In the age of charter schools, Common Core, test-based teacher evaluations, and other hot-button education reform issues, Catholic schools have largely taken a backseat in our public conversations. When we do read about them in the media, it is often bad news: financial struggles, declining enrollment, closures. As recently as last week, headlines have spoken of the “demise” of urban Catholic schools.
As the superintendent of Partnership Schools, a network of six Catholic schools in Harlem and the South Bronx, I know the challenges our schools face. But the mood of gloom and doom misses the bigger story—an unprecedented partnership among parents, teachers, church leaders, and philanthropists that is setting the stage for an urban Catholic school revival.
This week, between his Pope Francis’s visit with world leaders at the United Nations and his audience with tens of thousands at Madison Square Garden, he has chosen to make a quiet stop to visit with students and families at one of the schools in our network, Our Lady Queen of Angels.
This is the first time a pope has ever visited an American parochial school, and his timing couldn’t be better. Francis brings with him a renewed focus on the service and social justice mission of the church. He tells us that “to change the world, we must be good to those who cannot repay us.” Perhaps no place better captures this spirit than what he will find in this small school in East Harlem.
We are in a period of tremendous hope and change in urban Catholic education. As Andy Smarick put it recently, we are experiencing “a wave of Catholic education innovation and entrepreneurialism that we probably haven’t seen since the 1880s, when the nation’s Catholic bishops mandated the creation of thousands of parish schools in response to rampant anti-Catholic bigotry.”
For more than 150 years, Catholic schools in general and urban Catholic schools in particular have achieved impressive results. With their focus on academic rigor, character- and values-driven education, and school culture, they have outperformed neighborhood public schools.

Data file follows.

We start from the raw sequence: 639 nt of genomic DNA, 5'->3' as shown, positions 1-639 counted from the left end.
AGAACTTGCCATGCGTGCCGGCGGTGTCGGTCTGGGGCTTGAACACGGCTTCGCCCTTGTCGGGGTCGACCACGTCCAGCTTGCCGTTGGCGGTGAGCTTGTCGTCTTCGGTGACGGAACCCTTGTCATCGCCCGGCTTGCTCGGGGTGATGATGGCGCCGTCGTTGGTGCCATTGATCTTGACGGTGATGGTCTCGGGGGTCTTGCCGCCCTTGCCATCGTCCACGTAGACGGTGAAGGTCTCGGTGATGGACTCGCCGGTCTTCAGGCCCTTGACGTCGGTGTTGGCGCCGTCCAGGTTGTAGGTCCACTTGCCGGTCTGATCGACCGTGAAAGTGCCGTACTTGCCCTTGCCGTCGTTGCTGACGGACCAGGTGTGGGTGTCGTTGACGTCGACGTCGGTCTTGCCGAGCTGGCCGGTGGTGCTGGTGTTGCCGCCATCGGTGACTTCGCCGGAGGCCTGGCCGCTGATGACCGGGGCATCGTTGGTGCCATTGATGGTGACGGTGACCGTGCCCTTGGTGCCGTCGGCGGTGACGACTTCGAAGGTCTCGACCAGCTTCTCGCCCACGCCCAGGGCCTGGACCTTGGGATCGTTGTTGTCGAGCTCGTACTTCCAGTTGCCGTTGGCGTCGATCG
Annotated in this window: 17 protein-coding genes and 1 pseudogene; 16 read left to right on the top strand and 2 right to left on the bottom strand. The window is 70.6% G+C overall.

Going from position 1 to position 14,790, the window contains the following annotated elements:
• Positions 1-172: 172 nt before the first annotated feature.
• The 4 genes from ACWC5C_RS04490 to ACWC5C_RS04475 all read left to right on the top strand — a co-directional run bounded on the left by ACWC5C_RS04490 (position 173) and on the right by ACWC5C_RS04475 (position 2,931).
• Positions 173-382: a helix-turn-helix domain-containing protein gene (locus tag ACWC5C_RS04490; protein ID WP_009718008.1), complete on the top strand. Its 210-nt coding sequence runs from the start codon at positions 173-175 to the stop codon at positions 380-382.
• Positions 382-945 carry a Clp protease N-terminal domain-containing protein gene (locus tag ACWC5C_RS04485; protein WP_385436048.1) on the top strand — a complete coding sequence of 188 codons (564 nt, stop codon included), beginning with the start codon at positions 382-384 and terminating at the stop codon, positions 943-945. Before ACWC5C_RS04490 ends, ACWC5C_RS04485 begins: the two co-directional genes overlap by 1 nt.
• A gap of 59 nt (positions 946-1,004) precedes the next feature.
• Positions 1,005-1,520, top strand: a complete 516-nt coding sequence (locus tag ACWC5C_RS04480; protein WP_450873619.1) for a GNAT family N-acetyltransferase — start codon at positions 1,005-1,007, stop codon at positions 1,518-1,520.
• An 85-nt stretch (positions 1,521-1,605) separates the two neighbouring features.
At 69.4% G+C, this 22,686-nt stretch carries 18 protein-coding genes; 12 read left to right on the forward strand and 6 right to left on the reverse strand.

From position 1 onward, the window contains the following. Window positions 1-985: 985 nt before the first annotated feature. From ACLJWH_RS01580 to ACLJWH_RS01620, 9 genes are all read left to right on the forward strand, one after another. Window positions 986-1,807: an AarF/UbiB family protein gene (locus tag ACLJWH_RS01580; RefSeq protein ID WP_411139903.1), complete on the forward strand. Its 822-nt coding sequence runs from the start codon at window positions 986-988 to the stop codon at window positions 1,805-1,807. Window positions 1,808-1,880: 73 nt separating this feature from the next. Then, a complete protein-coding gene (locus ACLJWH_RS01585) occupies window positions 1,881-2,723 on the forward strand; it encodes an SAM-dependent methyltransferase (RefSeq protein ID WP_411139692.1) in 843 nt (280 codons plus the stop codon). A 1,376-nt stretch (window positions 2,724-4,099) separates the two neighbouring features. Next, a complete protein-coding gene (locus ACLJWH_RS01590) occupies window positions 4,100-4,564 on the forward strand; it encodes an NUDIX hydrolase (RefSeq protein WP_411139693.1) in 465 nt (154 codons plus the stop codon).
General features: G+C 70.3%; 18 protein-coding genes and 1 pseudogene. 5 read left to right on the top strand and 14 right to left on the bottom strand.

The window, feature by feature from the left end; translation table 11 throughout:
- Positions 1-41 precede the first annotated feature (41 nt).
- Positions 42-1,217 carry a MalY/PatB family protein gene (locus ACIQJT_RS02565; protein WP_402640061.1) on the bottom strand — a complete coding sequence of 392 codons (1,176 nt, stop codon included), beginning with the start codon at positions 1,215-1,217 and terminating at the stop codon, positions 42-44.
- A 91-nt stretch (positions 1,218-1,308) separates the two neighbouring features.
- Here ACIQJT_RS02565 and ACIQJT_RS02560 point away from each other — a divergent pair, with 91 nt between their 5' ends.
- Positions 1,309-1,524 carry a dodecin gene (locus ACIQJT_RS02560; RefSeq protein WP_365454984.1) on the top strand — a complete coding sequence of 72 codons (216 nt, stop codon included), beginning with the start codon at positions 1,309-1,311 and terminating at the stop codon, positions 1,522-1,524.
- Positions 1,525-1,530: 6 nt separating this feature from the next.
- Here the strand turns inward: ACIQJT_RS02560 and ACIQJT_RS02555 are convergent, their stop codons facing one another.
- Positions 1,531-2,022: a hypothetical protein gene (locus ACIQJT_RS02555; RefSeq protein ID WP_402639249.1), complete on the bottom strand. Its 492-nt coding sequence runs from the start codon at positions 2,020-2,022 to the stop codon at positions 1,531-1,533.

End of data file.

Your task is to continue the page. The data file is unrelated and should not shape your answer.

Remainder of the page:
Yet despite the life-changing results urban Catholic schools have produced, many are at risk of closure. Parochial schools have historically been founded, financed, and run almost entirely by the parish community. Inevitably, as the number of Catholics in urban parishes has fallen and families have struggled to make ends meet, schools have faced serious financial challenges.
Those struggles are real, but so is the fact that Catholic schools continue to do transformative things for students, families, and communities. In fact, recent research has demonstrated that while charter schools are often able to fill the void left when an urban Catholic school closes, they have yet to fill the community void. In Chicago, communities where Catholic schools were shuttered saw increases in crime and greater instability. All of this points to the broad and deep impact that Catholic schools have—not just on the students they serve, but on the wider communities in which they reside.
That’s why a dynamic group of Catholic leaders, educators, and philanthropists has been redoubling efforts to revive urban Catholic education. Our Lady Queen of Angels is a perfect example of the transformation. When its parish closed eight years ago, archdiocesan and school leaders redoubled their efforts to ensure the namesake school remained opened. Two years ago, it was selected as one of six campuses to be included in a first-of-its-kind Catholic schools network, to be governed by the archdiocese and operated by a nonprofit school management organization, which I oversee.
We aim to apply innovative thinking to our classrooms while continuing to stay true to our religious and moral mission.
Partnership Schools is just one example of a much broader, nationwide effort to revitalize urban Catholic schools. Across the country, Catholic leaders are coming together to think differently about what oversight and management looks like and about how to ensure urban Catholic schools thrive for generations to come.
The truth is that the great challenges urban Catholic schools face are slowly giving way to hope because of the energy and entrepreneurial spirit of the faithful. Just as the pope is helping to spark a new conversation about how important service and social justice are to the church’s mission, his visit to this humble school can and should spark a nationwide conversation about how we can ensure that these pockets of renewal lead the way to a true renaissance in urban Catholic education.
Editor's note: This post was originally published in a slightly different form in the New York Post.